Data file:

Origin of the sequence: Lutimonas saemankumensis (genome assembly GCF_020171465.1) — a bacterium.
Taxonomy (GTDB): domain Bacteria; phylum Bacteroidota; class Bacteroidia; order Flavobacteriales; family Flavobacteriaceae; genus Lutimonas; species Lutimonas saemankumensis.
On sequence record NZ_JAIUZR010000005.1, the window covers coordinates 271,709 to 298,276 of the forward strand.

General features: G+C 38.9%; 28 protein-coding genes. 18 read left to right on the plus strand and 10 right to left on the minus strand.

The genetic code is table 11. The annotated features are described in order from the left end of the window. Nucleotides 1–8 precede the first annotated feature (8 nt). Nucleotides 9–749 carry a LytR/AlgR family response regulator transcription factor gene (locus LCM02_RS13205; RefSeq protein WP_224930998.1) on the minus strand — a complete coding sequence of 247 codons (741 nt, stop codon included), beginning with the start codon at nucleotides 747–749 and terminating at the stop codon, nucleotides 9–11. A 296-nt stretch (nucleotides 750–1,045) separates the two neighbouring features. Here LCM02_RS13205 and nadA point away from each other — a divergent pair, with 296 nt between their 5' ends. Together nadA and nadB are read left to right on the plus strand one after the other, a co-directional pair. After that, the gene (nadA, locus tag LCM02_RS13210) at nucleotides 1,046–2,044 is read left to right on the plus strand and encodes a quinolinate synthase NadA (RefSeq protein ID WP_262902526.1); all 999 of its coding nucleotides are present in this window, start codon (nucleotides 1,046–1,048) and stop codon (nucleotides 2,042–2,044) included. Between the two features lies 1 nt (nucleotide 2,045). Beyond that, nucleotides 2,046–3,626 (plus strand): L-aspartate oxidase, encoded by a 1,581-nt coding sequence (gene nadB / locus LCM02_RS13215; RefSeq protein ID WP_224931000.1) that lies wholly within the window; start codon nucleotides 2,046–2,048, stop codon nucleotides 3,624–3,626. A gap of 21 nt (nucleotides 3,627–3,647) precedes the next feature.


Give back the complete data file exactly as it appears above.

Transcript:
Origin of the sequence: Lutimonas saemankumensis (genome assembly GCF_020171465.1) — a bacterium.
Taxonomy (GTDB): domain Bacteria; phylum Bacteroidota; class Bacteroidia; order Flavobacteriales; family Flavobacteriaceae; genus Lutimonas; species Lutimonas saemankumensis.
On sequence record NZ_JAIUZR010000005.1, the window covers coordinates 271,709 to 298,276 of the forward strand.

General features: G+C 38.9%; 28 protein-coding genes. 18 read left to right on the plus strand and 10 right to left on the minus strand.

The genetic code is table 11. The annotated features are described in order from the left end of the window. Nucleotides 1–8 precede the first annotated feature (8 nt). Nucleotides 9–749 carry a LytR/AlgR family response regulator transcription factor gene (locus LCM02_RS13205; RefSeq protein WP_224930998.1) on the minus strand — a complete coding sequence of 247 codons (741 nt, stop codon included), beginning with the start codon at nucleotides 747–749 and terminating at the stop codon, nucleotides 9–11. A 296-nt stretch (nucleotides 750–1,045) separates the two neighbouring features. Here LCM02_RS13205 and nadA point away from each other — a divergent pair, with 296 nt between their 5' ends. Together nadA and nadB are read left to right on the plus strand one after the other, a co-directional pair. After that, the gene (nadA, locus tag LCM02_RS13210) at nucleotides 1,046–2,044 is read left to right on the plus strand and encodes a quinolinate synthase NadA (RefSeq protein ID WP_262902526.1); all 999 of its coding nucleotides are present in this window, start codon (nucleotides 1,046–1,048) and stop codon (nucleotides 2,042–2,044) included. Between the two features lies 1 nt (nucleotide 2,045). Beyond that, nucleotides 2,046–3,626 (plus strand): L-aspartate oxidase, encoded by a 1,581-nt coding sequence (gene nadB / locus LCM02_RS13215; RefSeq protein ID WP_224931000.1) that lies wholly within the window; start codon nucleotides 2,046–2,048, stop codon nucleotides 3,624–3,626. A gap of 21 nt (nucleotides 3,627–3,647) precedes the next feature.